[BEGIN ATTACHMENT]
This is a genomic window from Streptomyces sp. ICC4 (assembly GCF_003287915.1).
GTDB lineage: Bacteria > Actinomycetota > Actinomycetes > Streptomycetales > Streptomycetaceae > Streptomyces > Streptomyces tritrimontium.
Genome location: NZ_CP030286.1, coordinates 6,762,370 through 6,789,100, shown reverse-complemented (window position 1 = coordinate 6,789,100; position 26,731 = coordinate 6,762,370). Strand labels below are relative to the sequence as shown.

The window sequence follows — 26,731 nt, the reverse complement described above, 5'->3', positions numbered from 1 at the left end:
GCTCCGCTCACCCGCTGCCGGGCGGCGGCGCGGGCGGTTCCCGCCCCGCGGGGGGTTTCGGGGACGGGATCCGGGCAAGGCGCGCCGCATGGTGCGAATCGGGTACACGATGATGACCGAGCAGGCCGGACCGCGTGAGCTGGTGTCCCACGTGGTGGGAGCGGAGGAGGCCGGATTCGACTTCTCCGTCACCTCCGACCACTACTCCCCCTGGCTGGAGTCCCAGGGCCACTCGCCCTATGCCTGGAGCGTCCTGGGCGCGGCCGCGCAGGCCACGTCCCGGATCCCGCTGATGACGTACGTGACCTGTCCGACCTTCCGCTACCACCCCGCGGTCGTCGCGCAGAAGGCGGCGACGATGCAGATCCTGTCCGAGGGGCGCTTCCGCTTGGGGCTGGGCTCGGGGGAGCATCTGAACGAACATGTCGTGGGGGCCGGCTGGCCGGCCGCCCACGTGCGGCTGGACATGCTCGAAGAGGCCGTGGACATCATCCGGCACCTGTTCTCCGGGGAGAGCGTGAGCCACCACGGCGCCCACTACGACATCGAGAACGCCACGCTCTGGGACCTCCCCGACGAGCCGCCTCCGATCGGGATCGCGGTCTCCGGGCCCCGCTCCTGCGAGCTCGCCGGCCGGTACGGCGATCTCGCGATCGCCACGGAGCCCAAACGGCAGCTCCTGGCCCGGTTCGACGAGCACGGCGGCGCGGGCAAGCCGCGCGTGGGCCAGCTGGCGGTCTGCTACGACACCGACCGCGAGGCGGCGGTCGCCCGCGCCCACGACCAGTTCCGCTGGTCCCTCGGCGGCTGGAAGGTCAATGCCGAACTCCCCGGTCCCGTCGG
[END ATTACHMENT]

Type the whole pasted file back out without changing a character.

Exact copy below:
This is a genomic window from Streptomyces sp. ICC4 (assembly GCF_003287915.1).
GTDB lineage: Bacteria > Actinomycetota > Actinomycetes > Streptomycetales > Streptomycetaceae > Streptomyces > Streptomyces tritrimontium.
Genome location: NZ_CP030286.1, coordinates 6,762,370 through 6,789,100, shown reverse-complemented (window position 1 = coordinate 6,789,100; position 26,731 = coordinate 6,762,370). Strand labels below are relative to the sequence as shown.

The window sequence follows — 26,731 nt, the reverse complement described above, 5'->3', positions numbered from 1 at the left end:
GCTCCGCTCACCCGCTGCCGGGCGGCGGCGCGGGCGGTTCCCGCCCCGCGGGGGGTTTCGGGGACGGGATCCGGGCAAGGCGCGCCGCATGGTGCGAATCGGGTACACGATGATGACCGAGCAGGCCGGACCGCGTGAGCTGGTGTCCCACGTGGTGGGAGCGGAGGAGGCCGGATTCGACTTCTCCGTCACCTCCGACCACTACTCCCCCTGGCTGGAGTCCCAGGGCCACTCGCCCTATGCCTGGAGCGTCCTGGGCGCGGCCGCGCAGGCCACGTCCCGGATCCCGCTGATGACGTACGTGACCTGTCCGACCTTCCGCTACCACCCCGCGGTCGTCGCGCAGAAGGCGGCGACGATGCAGATCCTGTCCGAGGGGCGCTTCCGCTTGGGGCTGGGCTCGGGGGAGCATCTGAACGAACATGTCGTGGGGGCCGGCTGGCCGGCCGCCCACGTGCGGCTGGACATGCTCGAAGAGGCCGTGGACATCATCCGGCACCTGTTCTCCGGGGAGAGCGTGAGCCACCACGGCGCCCACTACGACATCGAGAACGCCACGCTCTGGGACCTCCCCGACGAGCCGCCTCCGATCGGGATCGCGGTCTCCGGGCCCCGCTCCTGCGAGCTCGCCGGCCGGTACGGCGATCTCGCGATCGCCACGGAGCCCAAACGGCAGCTCCTGGCCCGGTTCGACGAGCACGGCGGCGCGGGCAAGCCGCGCGTGGGCCAGCTGGCGGTCTGCTACGACACCGACCGCGAGGCGGCGGTCGCCCGCGCCCACGACCAGTTCCGCTGGTCCCTCGGCGGCTGGAAGGTCAATGCCGAACTCCCCGGTCCCGTCGG